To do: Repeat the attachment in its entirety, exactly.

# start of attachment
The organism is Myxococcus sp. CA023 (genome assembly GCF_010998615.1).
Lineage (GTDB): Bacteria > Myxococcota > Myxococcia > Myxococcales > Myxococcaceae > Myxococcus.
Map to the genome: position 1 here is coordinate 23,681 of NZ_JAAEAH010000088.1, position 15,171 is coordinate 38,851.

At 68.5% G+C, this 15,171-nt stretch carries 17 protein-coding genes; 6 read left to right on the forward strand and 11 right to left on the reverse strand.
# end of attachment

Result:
The organism is Myxococcus sp. CA023 (genome assembly GCF_010998615.1).
Lineage (GTDB): Bacteria > Myxococcota > Myxococcia > Myxococcales > Myxococcaceae > Myxococcus.
Map to the genome: position 1 here is coordinate 23,681 of NZ_JAAEAH010000088.1, position 15,171 is coordinate 38,851.

At 68.5% G+C, this 15,171-nt stretch carries 17 protein-coding genes; 6 read left to right on the forward strand and 11 right to left on the reverse strand.